Goodman offers other examples of problems inherent to political control of health care that are not so easily fixed. Read the whole thing.

Murdoch vs. The Man

There’s been a lot of hand-wringing lately about Rupert Murdoch’s drive for total world domination. I’d be as disappointed as anyone if he took over the Wall Street Journal and wrung out of it what makes the Journal a great paper.

But a recent New York Times story on “Murdoch, Ruler of a Vast Empire” rather off-handedly made clear what real power is — and it isn’t what Murdoch has. As the Times reported,

Shortly before Christmas in 1987, Senator Edward M. Kennedy taught Mr. Murdoch a tough lesson in the ways of Washington.

Two years earlier, Mr. Murdoch had paid $2 billion to buy seven television stations in major American markets with the intention of starting a national network. To comply with rules limiting foreign ownership, he became an American citizen. And to comply with rules banning the ownership of television stations and newspapers in the same market, he promised to sell some newspapers eventually. But almost immediately he began looking for ways around that rule.

Then Mr. Kennedy, Democrat of Massachusetts, stepped in. Mr. Kennedy’s liberal politics had made him a target of Murdoch-owned news media outlets, particularly The Boston Herald, which often referred to Mr. Kennedy as “Fat Boy.” [This is an unfair claim by the Times; one columnist at the Herald calls Kennedy that. This is like saying “The Times often refers to Cheney as ‘Shooter’ ” because Maureen Dowd does.] He engineered a legislative maneuver that forced an infuriated Mr. Murdoch to sell his beloved New York Post.

Murdoch could spend $2 billion on American media properties and change his citizenship — but one irritated senator could force him to sell his favorite American newspaper. The Times continued,

“Teddy almost did him in,” said Philip R. Verveer, a cable television lobbyist. “I presume that over time, as his media ownership in this country has grown and grown, he’s realized that you can’t throw spit wads at leading figures in society with impunity.”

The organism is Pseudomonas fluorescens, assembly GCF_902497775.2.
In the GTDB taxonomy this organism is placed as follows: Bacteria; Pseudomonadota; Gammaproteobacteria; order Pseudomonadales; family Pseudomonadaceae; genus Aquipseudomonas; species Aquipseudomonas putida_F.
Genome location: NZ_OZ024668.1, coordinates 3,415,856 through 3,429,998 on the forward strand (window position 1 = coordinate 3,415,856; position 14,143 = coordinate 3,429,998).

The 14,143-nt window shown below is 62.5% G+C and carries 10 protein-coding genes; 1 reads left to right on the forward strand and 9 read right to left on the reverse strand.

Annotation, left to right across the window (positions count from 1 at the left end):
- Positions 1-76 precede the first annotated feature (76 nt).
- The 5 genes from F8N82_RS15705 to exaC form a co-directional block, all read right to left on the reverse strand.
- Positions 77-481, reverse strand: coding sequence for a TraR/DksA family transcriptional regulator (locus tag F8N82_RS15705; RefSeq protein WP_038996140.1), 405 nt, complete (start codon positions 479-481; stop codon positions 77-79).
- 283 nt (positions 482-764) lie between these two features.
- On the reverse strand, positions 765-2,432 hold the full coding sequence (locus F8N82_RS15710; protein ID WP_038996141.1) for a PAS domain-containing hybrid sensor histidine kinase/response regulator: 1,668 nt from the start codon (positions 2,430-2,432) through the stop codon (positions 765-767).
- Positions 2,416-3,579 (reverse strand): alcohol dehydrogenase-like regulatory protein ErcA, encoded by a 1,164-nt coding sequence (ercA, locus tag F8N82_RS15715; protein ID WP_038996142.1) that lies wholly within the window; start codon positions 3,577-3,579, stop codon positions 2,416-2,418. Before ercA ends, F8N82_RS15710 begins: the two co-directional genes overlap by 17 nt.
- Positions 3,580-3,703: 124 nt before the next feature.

Well, actually you can in a free society. That’s what makes it a free society — that you can criticize the powerful. And true, nobody tried to put Murdoch in jail. They just forced him to change his citizenship and sell his newspaper.

He ran into similar problems in Britain. His newspapers there, unsurprisingly, usually supported the Conservative Party. But in 1997 two of them endorsed Labour Party leader Tony Blair for prime minister. Blair reacted warmly to the support, but some Labour leaders still wanted to enact media ownership limits, which might have forced Murdoch to sell some of his properties.

“Blair’s attitude was quite clear,” Andrew Neil, the editor of The Sunday Times under Mr. Murdoch in London from 1983 to 1994, said in an interview. “If the Murdoch press gave the Blair government a fair hearing, it would be left intact.”

Is this what the long British struggle for freedom of the press has come to? A prime minister can threaten to dismantle newspapers if they don’t give him “a fair hearing”?

Murdoch has been a realist about politics. He knows that while he may buy ink by the barrel, governments have the actual power. They can shut him down at the behest of a prime minister or a powerful senator. So he plays the game, in Britain and the United States and even China.

After the 2006 elections, for instance, News Corporation and its employees started giving more money to Democrats than Republicans.

“We did seek more balance,” said Peggy Binzel, Mr. Murdoch’s former chief in-house lobbyist. “You need to be able to tell your story to both sides to be effective. And that’s what political giving is about.”